What they should have done is a scene where Taimi grills her old friends about how they got involved with the Inquest. That would have made sense within the context of what they had told us. Because Taimi did say repeatedly that she didn’t understand how her old friends could get involved in the Inquest. And we, the audience, still don’t either.
I also remember another scene at the beginning, right after the first boss, when that Charr leader died. It was played as another dramatic, emotional scene (and it was done well… it was clear the characters were very sad over the loss of this leader). It’s just that since I never knew that Charr leader, and I don’t think he spoke more than a single line, so it was impossible to feel any emotional connection with his death. Imagine how much more powerful that could have been if we’d had even a single meaningful conversation with him before he died.
I don’t know. Maybe I’m thinking too much like an editor. “You can’t put an emotional scene here without building some sympathy with the reader beforehand!” Maybe this is one of those situations where programming issues forced them to have to cut out important story bits that would have explained everything.
Speaking of thinking like an editor, I immediately assumed these new Asura have arrived in the story and joined “the team” because they are setting up a plan to kill off Taimi later.
Oh, and one more thing: I don’t enjoy doing puzzles in GW2 at all so I didn’t care for those aspects of this episode. And there were a lot of them. I don’t play puzzle games for a reason. I got so mad at the game at one point because I spent ten minutes trying to figure out a puzzle when I hated every second of it, submitted it, failed, got attacked by a million golems, then it turned out all I had to do was just “break” the thing to get past it. So I never needed to figure out the puzzle in the first place. That kind of crap is an enormous breach of trust between the developer and the gamer. Grrr.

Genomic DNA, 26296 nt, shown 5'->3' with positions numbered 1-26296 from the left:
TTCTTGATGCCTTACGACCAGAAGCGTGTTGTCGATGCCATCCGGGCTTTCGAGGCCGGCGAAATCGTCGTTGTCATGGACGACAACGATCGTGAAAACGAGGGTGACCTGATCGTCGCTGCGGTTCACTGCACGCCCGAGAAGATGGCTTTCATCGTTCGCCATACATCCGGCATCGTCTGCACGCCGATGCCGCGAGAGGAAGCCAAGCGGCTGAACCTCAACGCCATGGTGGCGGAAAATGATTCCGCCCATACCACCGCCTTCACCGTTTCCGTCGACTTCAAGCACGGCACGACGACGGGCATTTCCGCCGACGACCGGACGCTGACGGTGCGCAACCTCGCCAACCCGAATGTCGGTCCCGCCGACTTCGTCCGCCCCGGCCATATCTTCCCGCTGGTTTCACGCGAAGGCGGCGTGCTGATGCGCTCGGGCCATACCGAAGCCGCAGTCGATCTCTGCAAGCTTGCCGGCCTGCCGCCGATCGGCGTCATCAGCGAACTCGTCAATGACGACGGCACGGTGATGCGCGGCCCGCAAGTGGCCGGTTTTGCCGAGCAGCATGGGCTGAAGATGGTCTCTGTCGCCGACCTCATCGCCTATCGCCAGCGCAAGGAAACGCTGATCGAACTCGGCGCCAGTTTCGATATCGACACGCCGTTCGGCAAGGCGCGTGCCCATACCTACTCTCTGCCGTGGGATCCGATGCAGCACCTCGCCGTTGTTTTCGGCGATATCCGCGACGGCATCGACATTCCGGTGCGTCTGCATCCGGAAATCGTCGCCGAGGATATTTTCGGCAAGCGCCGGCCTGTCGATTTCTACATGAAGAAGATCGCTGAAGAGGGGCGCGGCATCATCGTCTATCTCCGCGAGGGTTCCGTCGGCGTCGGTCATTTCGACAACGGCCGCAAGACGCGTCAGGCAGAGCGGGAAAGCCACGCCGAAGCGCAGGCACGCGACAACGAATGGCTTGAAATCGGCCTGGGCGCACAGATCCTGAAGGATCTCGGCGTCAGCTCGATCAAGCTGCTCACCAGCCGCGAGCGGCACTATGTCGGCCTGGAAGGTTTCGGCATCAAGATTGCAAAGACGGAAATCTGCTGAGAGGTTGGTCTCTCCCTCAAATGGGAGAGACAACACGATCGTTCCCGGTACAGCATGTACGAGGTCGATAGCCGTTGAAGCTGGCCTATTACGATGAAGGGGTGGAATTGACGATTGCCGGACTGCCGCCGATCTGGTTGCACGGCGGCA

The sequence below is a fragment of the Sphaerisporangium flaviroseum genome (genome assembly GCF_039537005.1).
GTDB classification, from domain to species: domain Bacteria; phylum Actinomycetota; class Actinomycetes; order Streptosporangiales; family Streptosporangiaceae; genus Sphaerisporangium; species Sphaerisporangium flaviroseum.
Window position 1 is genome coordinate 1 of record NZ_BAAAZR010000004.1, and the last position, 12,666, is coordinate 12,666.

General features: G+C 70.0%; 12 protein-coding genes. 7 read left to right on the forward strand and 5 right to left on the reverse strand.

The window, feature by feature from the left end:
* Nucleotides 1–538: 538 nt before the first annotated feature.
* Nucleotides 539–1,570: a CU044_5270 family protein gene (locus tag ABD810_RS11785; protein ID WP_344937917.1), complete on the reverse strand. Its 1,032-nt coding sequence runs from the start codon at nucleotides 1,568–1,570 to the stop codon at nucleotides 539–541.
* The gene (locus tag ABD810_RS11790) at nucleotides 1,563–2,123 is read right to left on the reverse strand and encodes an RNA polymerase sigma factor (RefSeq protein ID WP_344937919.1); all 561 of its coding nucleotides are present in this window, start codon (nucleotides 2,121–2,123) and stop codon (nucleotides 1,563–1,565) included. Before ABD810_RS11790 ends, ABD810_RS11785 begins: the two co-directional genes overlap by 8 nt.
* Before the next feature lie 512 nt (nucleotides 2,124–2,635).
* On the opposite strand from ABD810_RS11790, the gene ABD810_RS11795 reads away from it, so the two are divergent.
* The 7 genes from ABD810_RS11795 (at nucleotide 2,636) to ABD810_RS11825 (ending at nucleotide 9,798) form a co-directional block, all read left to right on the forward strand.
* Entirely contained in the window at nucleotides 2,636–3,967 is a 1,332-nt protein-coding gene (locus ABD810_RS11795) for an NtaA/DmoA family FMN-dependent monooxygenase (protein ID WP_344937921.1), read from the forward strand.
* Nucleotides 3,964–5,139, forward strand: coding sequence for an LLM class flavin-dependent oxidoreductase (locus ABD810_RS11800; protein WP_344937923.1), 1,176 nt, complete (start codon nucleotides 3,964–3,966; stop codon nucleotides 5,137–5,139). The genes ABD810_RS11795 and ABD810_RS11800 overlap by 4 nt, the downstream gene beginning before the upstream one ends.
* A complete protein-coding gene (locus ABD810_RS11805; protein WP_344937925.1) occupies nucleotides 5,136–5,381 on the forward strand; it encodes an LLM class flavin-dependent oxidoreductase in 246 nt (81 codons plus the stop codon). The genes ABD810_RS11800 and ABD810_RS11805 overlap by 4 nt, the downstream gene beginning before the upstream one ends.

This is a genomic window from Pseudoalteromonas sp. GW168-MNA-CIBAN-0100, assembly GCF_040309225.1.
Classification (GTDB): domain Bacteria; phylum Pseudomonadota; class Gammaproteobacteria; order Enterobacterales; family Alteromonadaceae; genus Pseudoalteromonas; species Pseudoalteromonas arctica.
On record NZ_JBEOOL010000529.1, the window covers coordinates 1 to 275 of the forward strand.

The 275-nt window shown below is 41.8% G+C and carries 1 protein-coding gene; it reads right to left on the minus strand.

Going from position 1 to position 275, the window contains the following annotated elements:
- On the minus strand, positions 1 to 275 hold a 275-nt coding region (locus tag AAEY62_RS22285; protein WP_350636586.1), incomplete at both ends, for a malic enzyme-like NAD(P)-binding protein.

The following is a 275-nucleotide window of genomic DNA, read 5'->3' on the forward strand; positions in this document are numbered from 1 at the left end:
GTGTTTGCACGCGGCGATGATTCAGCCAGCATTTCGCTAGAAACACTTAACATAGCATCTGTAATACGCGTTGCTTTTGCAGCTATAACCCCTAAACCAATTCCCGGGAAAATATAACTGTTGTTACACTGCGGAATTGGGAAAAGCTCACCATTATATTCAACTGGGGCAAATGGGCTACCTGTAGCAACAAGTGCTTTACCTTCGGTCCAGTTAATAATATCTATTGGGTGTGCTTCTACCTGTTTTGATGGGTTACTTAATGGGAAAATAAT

Reading over other reviews, people saw a shift in the storytelling in this episode. I didn’t notice anything like that. Unless Rox’s voice actor changing is supposed to represent a shift. (I didn’t like the new Rox either, but it’s not like I was a huge fan of the old Rox, who seemed to have a grand total of two lines over the last two years.) Was it the Inquest-as-thinly-veiled-Nazis motif that people thought was a shift? I thought they undermined every bit of the grimdarkness that could have been there with the comedic Office Space-style humor of the Inquest workers, and the “Remember, we care!” hologram. In other words, it seemed to me they were playing the Inquest for comedy and not horror.
Anyway, the important thing is that it’s over, and I never have to play it again, because I recorded videos. :)
I doubt I will log in to GW2 again until Episode 3 arrives. If then. I’m kind of over GW2 (again). I mentioned that I was getting close to the end of my rope with FFXIV recently, but I reached that same point with GW2 years ago. The only explanation I can think of for why I even bother to log in is that it’s free to do so, and the game loads very fast, so there’s not enough time to change my mind about playing between the time I click the desktop icon and the time I’m in the game. If I had to pay a subscription for GW2, I absolutely, positively wouldn’t be playing, and I probably wouldn’t have bought any of the expansions either.
* Wait, wait, don’t tell me. The whole thing with Blish is explained in that book isn’t it. :)